While I understand how your departures may cause Michael’s angry acting out, I can’t believe you are the only reason for his aggressive behavior. I cannot imagine how you or any untrained person could manage one of his outbursts in your home setting. The condition sounds very unpredictable in terms of what could set him off. That said, I think they are probably right about decreasing your contacts, since he does not understand why the two of you have to live separately now. I think the decrease might also help you develop what you will do with yourself and your time, since he now lives where he will be staying.
    You are endlessly compassionate towards others, Julie, but there is no suffering like one’s own suffering—one’s own Cross. You are carrying it well,as I see it.

  4. Connie Parkinson says:

    I see by your actions that you have very clearly fulfilled the scripture in 1 Timothy of “providing for your relatives. ” ( “members of your household”) You have made sure Michael has the very best of care by kind, qualified professionals, in a highly respected, safe and beautiful facility. You have not done what is most comfortable for you and Michael, but what is BEST for Michael. That IS provision. That is sacrificial love. No one could ask for more than that. If Michael was fully able to understand the situation, I believe he would hold you in his arms and speak release from self-condemnation and pray for the peace that passes all understanding to fill you. Im praying for you both. <3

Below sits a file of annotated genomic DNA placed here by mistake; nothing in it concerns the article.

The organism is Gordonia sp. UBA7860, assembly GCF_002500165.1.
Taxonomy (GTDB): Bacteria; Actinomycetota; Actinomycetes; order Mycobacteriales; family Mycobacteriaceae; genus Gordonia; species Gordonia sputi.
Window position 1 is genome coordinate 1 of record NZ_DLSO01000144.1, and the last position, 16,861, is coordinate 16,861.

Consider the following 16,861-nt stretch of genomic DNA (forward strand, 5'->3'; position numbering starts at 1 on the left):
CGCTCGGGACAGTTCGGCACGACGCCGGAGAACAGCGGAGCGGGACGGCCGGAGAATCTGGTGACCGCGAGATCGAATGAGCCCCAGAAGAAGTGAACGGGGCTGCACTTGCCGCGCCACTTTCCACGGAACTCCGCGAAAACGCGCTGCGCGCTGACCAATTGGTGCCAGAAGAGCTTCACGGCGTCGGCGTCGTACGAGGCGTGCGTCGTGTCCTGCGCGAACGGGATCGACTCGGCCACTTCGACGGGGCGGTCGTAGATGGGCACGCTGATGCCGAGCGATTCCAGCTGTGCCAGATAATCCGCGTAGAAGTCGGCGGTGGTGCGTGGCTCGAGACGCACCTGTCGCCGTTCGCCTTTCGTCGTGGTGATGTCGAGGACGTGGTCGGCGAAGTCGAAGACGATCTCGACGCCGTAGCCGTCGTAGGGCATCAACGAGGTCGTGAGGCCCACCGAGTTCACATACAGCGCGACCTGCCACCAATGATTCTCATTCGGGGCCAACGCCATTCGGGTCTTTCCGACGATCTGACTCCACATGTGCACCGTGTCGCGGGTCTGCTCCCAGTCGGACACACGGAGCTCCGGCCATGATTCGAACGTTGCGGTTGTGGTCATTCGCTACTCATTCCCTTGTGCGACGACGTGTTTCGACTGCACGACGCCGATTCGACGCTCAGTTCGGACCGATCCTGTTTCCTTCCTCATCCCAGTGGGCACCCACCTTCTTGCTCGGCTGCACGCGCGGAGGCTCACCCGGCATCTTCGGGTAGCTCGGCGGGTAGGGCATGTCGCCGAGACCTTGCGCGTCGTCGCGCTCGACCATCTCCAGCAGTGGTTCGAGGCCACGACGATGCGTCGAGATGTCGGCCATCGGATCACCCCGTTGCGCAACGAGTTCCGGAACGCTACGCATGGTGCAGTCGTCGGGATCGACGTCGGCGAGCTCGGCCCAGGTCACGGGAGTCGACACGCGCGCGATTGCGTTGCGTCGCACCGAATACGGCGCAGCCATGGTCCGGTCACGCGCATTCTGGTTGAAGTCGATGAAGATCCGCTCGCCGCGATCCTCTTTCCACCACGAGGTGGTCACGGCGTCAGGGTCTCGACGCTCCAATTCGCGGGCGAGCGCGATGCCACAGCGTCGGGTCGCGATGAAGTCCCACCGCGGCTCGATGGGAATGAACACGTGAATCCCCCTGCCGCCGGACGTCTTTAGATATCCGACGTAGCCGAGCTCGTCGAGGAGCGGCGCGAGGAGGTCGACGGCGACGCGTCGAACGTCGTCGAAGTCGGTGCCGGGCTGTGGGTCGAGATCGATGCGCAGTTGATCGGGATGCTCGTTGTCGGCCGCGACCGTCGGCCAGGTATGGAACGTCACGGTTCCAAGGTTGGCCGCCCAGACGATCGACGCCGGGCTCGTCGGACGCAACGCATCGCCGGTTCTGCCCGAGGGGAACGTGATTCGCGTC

5. Just Julie says:

    Roberta and Connie….what can I say except thank you, thank you both. God uses His people to help others bear their burdens, and I felt a bit lighter after reading both of your loving comments. God bless you, dear friends faraway. xoxo

  6. Penny Robichaux-Koontz says:

    I totally agree with Connie’s wise words. I am praying for you both.

  7. Kay in Cornwall says:

    I, too, totally agree with Connie. In fact I could not have put it better myself. I heard a very well-respected pastor preach that although we should forgive those that hurt us, we should not let ‘toxic’ people into our daily lives. I consider that thoughtless person who has made such judgemental remarks to be well and truly toxic. You have enough to cope with without the poison dripping from his lips, so let him go out of your life. You ARE providing for Michael – and for many others. God bless you dear Julie.